Will Gadd’s Ice Tips

Will Gadd is in the middle of one of his biggest season’s of pure ice ever, and as such, has offered up some handy tips over on his blog. Here’s a couple that really stood out with my thoughts on each.

“If you get a stuck tool regularly you’re likely placing them both at the same horizontal level. Don’t. It’s a waste of effort, time and makes the leader far less secure because they have to wrestle a tool out while it’s off to the side. Place tools roughly 30 to 60 cm apart vertically and roughly shoulder-width or a bit narrower horizontally.”

It’s all too easy to get stuck in the mindset that keeping your tools level is a more balanced way to climb, but that couldn’t be further from the truth. The most stable position is a triangle, with one tool centered above you, and your feet off to either side. When you climb with your tools side by side, you create a large imbalance when you take one tool out to swing for the next placement, wasting energy in the process.

“If you’re getting pumped and you’re not a complete novice it’s almost always because your feet aren’t at the same horizontal level, and aren’t solid. Solid feet make for relaxed hands. If one foot is low when you stand up it will come off, making you out of balance. Kick twice as much as you swing.”

Guilty as charged. I’ve always wondered why ice seems pumpier than rock…

“Look at the ice. LOOK at the ice. I can tell within about one swing and one foot placement how experienced an ice climber is; swing at corners in the ice, pockets, spaces between icicles, and kick in roughly the same places. But even if you know this you can’t execute it without looking at the ice for every foot and tool placement…”

There’s nothing like the first couple times you swing at the wrong place and dislodge a huge piece of ice that comes flying at your head, leaving some blood and bruises in its wake. Taking your time to pick the best spots to swing really pays off over the course of a pitch.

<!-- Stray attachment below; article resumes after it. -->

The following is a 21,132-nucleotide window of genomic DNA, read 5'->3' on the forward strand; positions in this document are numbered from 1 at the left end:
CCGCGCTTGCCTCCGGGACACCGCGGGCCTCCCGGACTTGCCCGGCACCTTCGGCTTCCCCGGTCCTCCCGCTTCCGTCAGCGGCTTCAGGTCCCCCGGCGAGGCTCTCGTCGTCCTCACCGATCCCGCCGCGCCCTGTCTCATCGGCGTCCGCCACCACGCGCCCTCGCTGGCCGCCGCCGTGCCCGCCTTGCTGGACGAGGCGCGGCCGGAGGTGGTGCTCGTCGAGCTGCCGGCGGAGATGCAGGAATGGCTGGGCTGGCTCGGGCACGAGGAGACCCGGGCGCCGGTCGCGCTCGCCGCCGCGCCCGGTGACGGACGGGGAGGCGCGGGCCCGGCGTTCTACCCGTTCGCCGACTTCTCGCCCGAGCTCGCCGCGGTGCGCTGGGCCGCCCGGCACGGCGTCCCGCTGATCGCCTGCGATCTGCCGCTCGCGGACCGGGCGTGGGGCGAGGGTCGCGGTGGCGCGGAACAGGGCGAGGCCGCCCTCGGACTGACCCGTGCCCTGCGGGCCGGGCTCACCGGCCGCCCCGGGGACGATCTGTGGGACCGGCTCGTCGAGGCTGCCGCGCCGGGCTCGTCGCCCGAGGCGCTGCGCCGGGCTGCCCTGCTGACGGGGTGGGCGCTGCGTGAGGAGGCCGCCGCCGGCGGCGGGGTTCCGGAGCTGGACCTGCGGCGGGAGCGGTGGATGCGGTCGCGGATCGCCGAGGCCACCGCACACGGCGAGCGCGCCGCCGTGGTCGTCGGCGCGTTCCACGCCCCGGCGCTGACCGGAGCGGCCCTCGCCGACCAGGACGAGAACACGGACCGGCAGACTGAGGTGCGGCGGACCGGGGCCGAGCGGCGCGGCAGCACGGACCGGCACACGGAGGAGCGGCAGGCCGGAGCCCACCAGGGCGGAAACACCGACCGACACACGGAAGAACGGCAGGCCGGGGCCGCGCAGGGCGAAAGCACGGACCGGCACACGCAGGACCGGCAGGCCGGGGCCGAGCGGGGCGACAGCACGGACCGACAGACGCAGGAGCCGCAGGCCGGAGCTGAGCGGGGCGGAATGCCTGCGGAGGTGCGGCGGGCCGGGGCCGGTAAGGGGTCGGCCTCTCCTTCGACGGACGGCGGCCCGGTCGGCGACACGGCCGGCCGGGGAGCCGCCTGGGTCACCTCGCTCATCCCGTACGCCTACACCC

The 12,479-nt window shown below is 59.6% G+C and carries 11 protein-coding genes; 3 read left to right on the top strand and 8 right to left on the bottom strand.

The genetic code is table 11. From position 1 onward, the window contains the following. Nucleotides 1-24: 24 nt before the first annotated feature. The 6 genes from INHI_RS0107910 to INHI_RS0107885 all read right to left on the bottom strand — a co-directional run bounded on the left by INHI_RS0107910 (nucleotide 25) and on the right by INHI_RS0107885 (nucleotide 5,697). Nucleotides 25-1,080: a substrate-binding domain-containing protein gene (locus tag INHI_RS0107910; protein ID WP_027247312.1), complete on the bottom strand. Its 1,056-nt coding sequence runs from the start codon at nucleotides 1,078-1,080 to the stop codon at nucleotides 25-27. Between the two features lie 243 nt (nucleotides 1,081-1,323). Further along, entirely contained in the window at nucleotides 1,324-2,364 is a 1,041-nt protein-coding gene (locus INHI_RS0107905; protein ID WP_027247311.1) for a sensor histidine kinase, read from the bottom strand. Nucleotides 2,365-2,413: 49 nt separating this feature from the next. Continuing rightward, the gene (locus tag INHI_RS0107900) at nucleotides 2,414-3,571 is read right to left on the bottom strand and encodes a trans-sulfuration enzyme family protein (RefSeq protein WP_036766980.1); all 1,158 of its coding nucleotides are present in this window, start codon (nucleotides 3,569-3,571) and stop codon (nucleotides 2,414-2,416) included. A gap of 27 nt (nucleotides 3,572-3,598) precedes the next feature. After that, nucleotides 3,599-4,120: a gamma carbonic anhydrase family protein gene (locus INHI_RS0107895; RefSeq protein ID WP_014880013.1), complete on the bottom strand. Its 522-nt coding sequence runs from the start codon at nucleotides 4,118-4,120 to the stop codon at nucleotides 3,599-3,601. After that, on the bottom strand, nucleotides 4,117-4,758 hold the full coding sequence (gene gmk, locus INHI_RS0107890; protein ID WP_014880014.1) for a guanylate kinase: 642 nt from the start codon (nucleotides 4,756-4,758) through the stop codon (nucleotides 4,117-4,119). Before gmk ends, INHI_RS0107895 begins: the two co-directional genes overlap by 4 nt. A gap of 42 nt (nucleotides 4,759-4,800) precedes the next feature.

“If you want to be a better ice climber go hang a rope on a vertical piece of ice and climb it a whole lot. Like 200 or more times. With crampons off, on, no tools, one tool, etc. etc. Many aspirant ice climbers drop the sport after spending a weekend climbing 4 pitches and freezing their asses off. Go TR like mad, then you lead fast, follow fast, and be secure while doing so.”

The part about freezing their asses off and giving it up sounds about right for a lot of people. Fortunately for the folks ice climbing in Colorado, you don’t really ever have to be that cold here, at least not compared to places like the Northeast. Though, the poor souls climbing up in Rocky Mountain Park might feel a little differently about it.

Locals Corner

Bulldog Creek Dog Walk (IV WI 4+)

Hayden Carpenter and Tom Bohanon recently repeated an obscure ice climb on the south side of Mt Sopris. Given a brief mention in Jack Robert’s ice guide, Bulldog Creek Walk is described as being 100 meters of WI 4. What they found was seven pitches of ice in a remote setting that makes for one […]

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